A third type of person in society is described as having “soul in the game.”  These people are willing to take risks on behalf of others.  Those with “soul in the game” are committed to an idea and translate this commitment into actions, especially for the sake of others. 

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Topics: How To, Relationships, Evangelism

The Greatest Invitation from God to Israel and to Us Today

Posted by Dr. Tom Nuckels on June 15, 2017 at 9:30 AM

Mike Cope tells the story of how Don Jackson, an elder in the church, served part of his career in government as senior U.S. liaison officer to the Court of Saint James. Listen to his personal description of being invited into the presence of the queen of England:

“I was aware of a commotion outside of my office window at the American Embassy in London. I looked out the window and saw a royal carriage painted red and gold and drawn by four magnificent , matched, dapple-gray horses, and accompanied by a troop of Royal Grenadiers. I returned to my desk, and shortly my secretary appeared at the door and said, "You have a guest." She stepped back to reveal a gentleman dressed in red and gold, highly bemetaled, bewigged, and carrying a mace which he pounded on the floor three times. Then he unfurled a scroll and began to read: Elizabeth, by the Grace of God, of the United Kingdom of Great Britain and Northern Ireland and her other realms and territories, Queen, Head of the Commonwealth, Defender of the Faith…commands the Lord Chamberlain to invite Dr. and Mrs. Don Jackson to an evening reception at Buckingham Palace on Wednesday, 26ffi November 1980, at 7:30 p.m. Evening dress with decorations. Again he pounded the floor three times and stepped back. Then another gentleman, also in royal uniform, appeared in the doorway and identified himself as the Royal Marshall of the Diplomatic Corps and may he please have some of my time, he asked. We sat down, and he instructed me for over an hour on how to be presented to Her Majesty, the queen.”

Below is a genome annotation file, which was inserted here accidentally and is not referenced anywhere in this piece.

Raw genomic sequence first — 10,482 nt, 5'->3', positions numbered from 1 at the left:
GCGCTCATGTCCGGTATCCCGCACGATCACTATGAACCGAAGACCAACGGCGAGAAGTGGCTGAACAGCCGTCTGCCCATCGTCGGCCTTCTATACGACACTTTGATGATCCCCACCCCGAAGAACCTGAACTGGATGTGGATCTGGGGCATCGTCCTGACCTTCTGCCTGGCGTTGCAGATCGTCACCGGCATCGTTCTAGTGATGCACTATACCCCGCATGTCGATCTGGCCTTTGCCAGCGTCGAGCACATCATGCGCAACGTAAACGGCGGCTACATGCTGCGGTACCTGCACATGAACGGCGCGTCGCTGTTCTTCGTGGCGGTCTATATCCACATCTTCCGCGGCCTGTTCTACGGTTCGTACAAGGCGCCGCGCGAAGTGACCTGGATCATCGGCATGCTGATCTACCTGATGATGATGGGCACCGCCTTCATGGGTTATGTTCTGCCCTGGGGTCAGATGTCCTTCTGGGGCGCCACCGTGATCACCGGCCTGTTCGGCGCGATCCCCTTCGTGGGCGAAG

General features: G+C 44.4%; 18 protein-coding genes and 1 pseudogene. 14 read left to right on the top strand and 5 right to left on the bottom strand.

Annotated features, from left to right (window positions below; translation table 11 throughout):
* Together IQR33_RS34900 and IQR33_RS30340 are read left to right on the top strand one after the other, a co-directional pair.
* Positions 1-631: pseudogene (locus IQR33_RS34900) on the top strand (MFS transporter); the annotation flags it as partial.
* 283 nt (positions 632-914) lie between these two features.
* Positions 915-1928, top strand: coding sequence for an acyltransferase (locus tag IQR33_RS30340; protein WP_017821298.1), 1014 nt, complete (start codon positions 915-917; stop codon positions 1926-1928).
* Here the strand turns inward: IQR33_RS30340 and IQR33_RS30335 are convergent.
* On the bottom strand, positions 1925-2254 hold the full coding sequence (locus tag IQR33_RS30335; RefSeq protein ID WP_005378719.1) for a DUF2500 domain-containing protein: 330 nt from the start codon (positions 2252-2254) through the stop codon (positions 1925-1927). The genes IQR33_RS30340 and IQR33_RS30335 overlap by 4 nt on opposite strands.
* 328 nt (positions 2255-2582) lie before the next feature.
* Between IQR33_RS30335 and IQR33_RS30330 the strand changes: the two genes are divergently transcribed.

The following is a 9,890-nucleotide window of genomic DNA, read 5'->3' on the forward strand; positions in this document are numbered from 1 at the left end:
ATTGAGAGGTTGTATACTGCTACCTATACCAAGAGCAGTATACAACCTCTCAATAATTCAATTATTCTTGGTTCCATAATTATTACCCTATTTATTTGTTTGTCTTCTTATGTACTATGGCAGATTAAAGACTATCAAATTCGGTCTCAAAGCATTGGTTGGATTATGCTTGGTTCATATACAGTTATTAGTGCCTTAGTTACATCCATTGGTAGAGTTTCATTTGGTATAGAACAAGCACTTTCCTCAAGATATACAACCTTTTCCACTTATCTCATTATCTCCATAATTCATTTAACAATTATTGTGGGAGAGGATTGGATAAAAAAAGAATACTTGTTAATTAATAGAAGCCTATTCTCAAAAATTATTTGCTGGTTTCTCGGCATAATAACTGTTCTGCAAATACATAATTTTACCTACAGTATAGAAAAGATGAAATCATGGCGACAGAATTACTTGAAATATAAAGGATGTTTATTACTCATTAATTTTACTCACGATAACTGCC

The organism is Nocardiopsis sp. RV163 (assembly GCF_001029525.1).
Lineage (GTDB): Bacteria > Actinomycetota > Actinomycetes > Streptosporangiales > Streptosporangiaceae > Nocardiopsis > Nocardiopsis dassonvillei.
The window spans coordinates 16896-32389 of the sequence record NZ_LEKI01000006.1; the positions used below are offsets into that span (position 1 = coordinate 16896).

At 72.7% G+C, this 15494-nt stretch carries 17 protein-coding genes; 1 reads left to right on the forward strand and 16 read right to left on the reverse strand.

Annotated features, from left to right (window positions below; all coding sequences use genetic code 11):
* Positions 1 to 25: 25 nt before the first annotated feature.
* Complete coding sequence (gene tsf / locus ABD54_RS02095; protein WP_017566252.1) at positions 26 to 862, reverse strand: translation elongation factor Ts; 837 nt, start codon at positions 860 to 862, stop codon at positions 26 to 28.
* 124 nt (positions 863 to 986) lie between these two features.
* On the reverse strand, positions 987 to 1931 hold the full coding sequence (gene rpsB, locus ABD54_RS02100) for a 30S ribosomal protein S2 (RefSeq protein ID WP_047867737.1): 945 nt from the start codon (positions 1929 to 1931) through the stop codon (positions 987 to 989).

That would be an exciting "invitation" to receive! It's one that you would never forget that's for sure!

Some invitations are exciting. Others are meaningful, like, “Will you marry me?” Some we never tire of hearing, "Play ball!" At other times, though, there are invitations that we become so accustomed to, we tune them out and it's time to get out the song book at the conclusion of a sermon...time for making plans about lunch.

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Topics: Scripture Passage, Old Testament

How Should the Bible Be Understood?

Posted by Deanna Munger on June 13, 2017 at 9:30 AM

Students in Mark Shipp's Spring 2017 class "Interpreting the Bible" wrote brief essays on their personal approach to the interpretation of Scripture. Deanna Munger's essay states succinctly some of the basics of hermeneutical philosophy in a simple and compelling way and is presented here for readers of the Austin Grad Christian Studies blog. 

Besides being a graduate student at Austin Grad and a full-time wife and mother, Deanna teaches Bible studies at the University Avenue Church of Christ in Austin, Texas.

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Topics: About Austin Grad, Personal